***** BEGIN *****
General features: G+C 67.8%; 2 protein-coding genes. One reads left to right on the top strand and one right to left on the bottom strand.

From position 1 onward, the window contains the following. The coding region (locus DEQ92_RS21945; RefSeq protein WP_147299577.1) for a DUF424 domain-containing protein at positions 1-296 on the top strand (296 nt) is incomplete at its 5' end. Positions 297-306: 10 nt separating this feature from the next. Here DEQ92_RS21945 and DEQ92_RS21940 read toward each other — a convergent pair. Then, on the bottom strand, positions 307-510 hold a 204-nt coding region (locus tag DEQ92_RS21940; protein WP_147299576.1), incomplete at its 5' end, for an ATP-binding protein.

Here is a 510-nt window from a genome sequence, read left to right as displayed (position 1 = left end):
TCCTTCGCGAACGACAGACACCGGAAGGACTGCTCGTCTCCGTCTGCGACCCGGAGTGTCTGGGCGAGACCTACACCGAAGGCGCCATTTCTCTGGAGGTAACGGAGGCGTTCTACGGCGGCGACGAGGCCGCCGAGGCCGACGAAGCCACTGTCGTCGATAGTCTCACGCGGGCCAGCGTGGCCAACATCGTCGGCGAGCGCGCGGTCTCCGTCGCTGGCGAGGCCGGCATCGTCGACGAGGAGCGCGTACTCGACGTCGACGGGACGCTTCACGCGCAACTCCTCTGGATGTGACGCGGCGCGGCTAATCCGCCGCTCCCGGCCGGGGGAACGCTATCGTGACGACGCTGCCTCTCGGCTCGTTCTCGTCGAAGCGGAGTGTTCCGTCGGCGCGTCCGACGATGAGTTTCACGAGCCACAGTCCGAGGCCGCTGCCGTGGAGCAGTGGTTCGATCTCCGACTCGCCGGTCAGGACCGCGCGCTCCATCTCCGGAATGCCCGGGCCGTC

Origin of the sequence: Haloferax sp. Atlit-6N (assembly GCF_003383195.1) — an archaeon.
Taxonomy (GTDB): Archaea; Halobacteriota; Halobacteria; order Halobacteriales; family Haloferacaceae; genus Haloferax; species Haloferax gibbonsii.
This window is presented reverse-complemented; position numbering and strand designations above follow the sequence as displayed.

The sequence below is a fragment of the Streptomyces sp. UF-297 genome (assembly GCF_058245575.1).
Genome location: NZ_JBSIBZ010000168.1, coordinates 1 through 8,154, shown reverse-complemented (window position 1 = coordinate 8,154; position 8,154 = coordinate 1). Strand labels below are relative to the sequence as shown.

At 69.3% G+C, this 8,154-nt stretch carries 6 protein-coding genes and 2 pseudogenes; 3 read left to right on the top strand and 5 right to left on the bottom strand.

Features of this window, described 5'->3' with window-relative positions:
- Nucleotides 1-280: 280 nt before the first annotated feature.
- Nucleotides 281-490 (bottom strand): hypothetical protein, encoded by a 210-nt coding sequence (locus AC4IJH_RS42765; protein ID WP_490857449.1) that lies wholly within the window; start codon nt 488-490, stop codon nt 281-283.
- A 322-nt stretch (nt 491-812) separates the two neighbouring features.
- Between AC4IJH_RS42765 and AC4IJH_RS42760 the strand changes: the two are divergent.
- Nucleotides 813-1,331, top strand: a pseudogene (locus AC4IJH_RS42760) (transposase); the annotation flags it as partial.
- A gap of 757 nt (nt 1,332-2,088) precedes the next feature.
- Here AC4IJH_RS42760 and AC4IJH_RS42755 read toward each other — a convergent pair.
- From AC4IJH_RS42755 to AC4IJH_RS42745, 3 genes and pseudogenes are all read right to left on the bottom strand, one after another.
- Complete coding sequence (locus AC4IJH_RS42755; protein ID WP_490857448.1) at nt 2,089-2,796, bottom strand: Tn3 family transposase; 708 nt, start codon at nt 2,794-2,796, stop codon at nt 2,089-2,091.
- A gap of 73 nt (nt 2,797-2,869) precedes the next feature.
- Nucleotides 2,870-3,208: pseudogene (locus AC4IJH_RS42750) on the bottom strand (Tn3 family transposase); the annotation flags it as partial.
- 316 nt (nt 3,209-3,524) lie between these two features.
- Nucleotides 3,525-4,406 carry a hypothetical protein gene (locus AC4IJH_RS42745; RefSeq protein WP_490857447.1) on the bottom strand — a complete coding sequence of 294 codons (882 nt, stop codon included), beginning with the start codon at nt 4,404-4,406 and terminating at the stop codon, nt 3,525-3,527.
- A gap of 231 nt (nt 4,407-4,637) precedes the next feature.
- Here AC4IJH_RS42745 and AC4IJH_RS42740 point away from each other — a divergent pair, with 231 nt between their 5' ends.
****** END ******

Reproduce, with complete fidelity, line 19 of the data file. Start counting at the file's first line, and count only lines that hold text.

- From AC4IJH_RS42755 to AC4IJH_RS42745, 3 genes and pseudogenes are all read right to left on the bottom strand, one after another.